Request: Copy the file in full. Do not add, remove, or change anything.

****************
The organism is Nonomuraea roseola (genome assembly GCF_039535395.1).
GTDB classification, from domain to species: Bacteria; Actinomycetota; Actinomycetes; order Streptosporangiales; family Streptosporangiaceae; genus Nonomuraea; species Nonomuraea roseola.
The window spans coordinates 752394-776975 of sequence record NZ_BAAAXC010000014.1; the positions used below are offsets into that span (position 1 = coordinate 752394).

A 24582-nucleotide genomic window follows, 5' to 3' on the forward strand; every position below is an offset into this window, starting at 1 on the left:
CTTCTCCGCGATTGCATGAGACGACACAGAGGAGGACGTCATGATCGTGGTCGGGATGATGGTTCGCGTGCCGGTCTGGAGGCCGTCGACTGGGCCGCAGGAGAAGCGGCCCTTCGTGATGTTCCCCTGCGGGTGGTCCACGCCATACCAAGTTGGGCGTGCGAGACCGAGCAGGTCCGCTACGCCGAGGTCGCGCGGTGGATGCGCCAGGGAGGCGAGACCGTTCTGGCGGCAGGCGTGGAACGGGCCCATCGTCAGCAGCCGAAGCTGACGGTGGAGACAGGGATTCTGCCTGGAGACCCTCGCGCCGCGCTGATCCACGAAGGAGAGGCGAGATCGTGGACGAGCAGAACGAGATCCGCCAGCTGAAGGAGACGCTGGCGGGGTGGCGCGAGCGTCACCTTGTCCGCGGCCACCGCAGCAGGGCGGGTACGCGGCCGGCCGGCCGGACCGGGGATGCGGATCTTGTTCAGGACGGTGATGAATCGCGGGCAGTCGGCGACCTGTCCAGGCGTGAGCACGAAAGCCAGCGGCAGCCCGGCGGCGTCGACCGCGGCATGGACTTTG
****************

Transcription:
The organism is Nonomuraea roseola (genome assembly GCF_039535395.1).
GTDB classification, from domain to species: Bacteria; Actinomycetota; Actinomycetes; order Streptosporangiales; family Streptosporangiaceae; genus Nonomuraea; species Nonomuraea roseola.
The window spans coordinates 752394-776975 of sequence record NZ_BAAAXC010000014.1; the positions used below are offsets into that span (position 1 = coordinate 752394).

A 24582-nucleotide genomic window follows, 5' to 3' on the forward strand; every position below is an offset into this window, starting at 1 on the left:
CTTCTCCGCGATTGCATGAGACGACACAGAGGAGGACGTCATGATCGTGGTCGGGATGATGGTTCGCGTGCCGGTCTGGAGGCCGTCGACTGGGCCGCAGGAGAAGCGGCCCTTCGTGATGTTCCCCTGCGGGTGGTCCACGCCATACCAAGTTGGGCGTGCGAGACCGAGCAGGTCCGCTACGCCGAGGTCGCGCGGTGGATGCGCCAGGGAGGCGAGACCGTTCTGGCGGCAGGCGTGGAACGGGCCCATCGTCAGCAGCCGAAGCTGACGGTGGAGACAGGGATTCTGCCTGGAGACCCTCGCGCCGCGCTGATCCACGAAGGAGAGGCGAGATCGTGGACGAGCAGAACGAGATCCGCCAGCTGAAGGAGACGCTGGCGGGGTGGCGCGAGCGTCACCTTGTCCGCGGCCACCGCAGCAGGGCGGGTACGCGGCCGGCCGGCCGGACCGGGGATGCGGATCTTGTTCAGGACGGTGATGAATCGCGGGCAGTCGGCGACCTGTCCAGGCGTGAGCACGAAAGCCAGCGGCAGCCCGGCGGCGTCGACCGCGGCATGGACTTTG